A legislative committee starts hearings this morning to consider impeachment of Gov. Robert Bentley, a historic process that could remove the governor from office over allegations that he abused his power to try to hide from the public an affair with top advisor Rebekah Mason.
The governor has denied misusing state resources. Bentley’s lawyers tried to block today’s hearings and the release of a scathing investigation report issued Friday by Jack Sharman, special counsel for the House Judiciary Committee. They argue the governor is not receiving due process.
On Friday, a Montgomery County judge granted Bentley’s lawyers a temporary restraining order, but the Alabama Supreme Court stayed that ruling in a 7-0 decision on Saturday, allowing today’s hearing to proceed, although the court did order both sides to file briefs today.
Sharman’s report, based on witness interviews and documents, says Bentley used law enforcement and intimidation to try to block the release of recordings of provocative phone calls that revealed the nature of his relationship with Mason.
Former first lady Dianne Bentley secretly recorded the calls in 2014 and filed for divorce to end her 50-year marriage the next year.
Former Alabama Law Enforcement Secretary Spencer Collier said that after hearing the recordings he warned Bentley that using state or campaign resources to carry on an affair with Mason would be a crime.
The report says Bentley later sought to discredit Collier by firing him for alleged potential misspending. The attorney general’s office cleared Collier.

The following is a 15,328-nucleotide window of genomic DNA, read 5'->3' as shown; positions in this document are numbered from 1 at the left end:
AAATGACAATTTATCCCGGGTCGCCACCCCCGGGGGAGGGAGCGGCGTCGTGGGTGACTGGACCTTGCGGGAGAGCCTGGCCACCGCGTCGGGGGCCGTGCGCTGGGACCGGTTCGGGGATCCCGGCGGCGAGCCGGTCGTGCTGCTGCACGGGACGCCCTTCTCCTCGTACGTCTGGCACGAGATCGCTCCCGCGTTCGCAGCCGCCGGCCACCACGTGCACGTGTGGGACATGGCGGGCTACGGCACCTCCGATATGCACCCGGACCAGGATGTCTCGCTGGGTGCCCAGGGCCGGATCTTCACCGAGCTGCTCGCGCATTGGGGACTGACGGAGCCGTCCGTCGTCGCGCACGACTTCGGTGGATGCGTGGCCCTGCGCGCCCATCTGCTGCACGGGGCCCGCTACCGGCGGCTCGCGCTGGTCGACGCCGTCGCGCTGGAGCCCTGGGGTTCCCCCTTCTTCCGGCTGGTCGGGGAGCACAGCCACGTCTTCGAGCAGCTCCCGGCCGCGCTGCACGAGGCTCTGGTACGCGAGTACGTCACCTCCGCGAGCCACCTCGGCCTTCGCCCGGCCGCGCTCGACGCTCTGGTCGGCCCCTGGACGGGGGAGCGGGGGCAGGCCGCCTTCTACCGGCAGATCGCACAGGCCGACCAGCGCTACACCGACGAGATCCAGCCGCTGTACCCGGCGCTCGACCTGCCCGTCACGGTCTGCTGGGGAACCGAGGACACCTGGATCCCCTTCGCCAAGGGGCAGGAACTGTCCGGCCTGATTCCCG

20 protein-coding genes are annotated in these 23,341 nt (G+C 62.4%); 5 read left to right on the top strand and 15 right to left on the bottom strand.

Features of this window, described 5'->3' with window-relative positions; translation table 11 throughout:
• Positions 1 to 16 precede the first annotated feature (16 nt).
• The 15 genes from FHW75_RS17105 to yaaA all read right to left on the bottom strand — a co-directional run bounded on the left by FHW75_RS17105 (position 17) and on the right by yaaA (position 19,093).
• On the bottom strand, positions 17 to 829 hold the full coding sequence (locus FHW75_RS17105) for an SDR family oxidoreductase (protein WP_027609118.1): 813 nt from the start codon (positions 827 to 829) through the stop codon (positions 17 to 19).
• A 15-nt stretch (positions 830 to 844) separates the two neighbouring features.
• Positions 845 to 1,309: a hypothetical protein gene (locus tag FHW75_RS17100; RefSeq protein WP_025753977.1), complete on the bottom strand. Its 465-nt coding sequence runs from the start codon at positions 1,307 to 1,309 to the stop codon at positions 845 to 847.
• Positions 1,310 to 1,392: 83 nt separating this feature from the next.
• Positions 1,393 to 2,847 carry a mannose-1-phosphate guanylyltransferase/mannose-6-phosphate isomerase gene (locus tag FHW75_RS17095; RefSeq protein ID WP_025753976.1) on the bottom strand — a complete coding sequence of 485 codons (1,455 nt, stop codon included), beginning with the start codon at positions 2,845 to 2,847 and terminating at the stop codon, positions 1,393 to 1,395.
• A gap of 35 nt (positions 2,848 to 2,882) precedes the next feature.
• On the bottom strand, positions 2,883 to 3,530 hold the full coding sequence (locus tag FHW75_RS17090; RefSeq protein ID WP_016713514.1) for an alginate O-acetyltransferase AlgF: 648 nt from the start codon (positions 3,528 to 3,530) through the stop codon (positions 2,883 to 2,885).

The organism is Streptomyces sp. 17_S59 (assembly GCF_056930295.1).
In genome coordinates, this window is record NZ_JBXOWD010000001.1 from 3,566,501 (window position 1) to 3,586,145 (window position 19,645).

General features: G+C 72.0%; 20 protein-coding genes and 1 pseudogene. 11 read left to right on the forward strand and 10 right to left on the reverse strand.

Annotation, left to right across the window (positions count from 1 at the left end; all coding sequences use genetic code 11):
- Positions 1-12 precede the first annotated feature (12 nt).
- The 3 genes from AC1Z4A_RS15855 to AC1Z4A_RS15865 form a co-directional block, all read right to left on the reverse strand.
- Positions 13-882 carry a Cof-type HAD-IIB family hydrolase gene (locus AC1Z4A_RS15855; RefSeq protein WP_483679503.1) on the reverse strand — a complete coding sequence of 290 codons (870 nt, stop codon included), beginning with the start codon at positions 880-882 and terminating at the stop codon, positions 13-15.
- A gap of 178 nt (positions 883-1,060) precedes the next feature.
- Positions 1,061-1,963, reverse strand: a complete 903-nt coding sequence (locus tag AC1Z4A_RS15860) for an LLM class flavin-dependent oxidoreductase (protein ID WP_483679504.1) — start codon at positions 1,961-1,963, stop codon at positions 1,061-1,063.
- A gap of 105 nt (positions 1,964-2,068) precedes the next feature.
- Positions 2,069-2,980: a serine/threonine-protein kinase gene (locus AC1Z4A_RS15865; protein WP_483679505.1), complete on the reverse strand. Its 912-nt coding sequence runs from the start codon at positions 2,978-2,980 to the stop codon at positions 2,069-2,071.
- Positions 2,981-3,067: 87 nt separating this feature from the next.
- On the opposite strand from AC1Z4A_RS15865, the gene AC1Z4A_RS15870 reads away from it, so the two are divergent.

Ray Lewis, the former head of Bentley’s protective security team, said he warned Bentley repeatedly about Mason traveling with the governor on official state business when she was working for the governor’s campaign and not a state employee, but Bentley insisted.
Ross Garber, an attorney for the governor’s office, disparaged Sharman’s report in a statement on Friday.
“We will review today’s document dump – which appears to be an amalgam of hearsay, rumor and innuendo,” Garber said.
Sharman’s report said Bentley did not cooperate with the investigation and tried to obstruct it. Bentley declined a request for a transcribed interview under oath and did not respond meaningfully to requests for documents, the report says.
On Tuesday, Bentley’s lawyers will get an opportunity to make a presentation and call witnesses before the Judiciary Committee.
The hearings are scheduled to continue through the week.
The committee’s tentative schedule calls for it to receive a final report form Sharman on April 21 and a written response from the governor a week later.
The tentative date for a committee vote on the report is May 1.
The report, a recommendation on whether to impeach the governor, would go to the full House of Representatives in early May.
If the House voted for impeachment, Lt. Gov. Kay Ivey would assume the governor’s duties.
Bentley could return to office if acquitted in a trial by the Senate.
The Alabama Legislature has never impeached a governor or any other elected official.
A Senate subcommittee is working on rules to determine how an impeachment trial would work.
A parallel criminal investigation is also pending. The Alabama Ethics Commission last week issued three findings of probable cause that Bentley violated the campaign finance law and one finding of probable cause that he violated the ethics law.
The commission forwarded the allegations to the Montgomery County District Attorney for possible prosecution.
The charges are felonies that carry prison sentences of two to 20 years.
On Friday morning, Bentley read a statement on the Capitol steps, questioning the motives of those who he said have sought to embarrass and shame him and his family.
Bentley admitted he had made mistakes but said he had not broken the law and said he would not resign. House Speaker Mac McCutcheon and Senate President Pro Tem Del Marsh called for Bentley to resign last week.
“I have done nothing illegal,” Bentley said. “If the people want to know if I misused state resources, the answer is simply no, I have not.”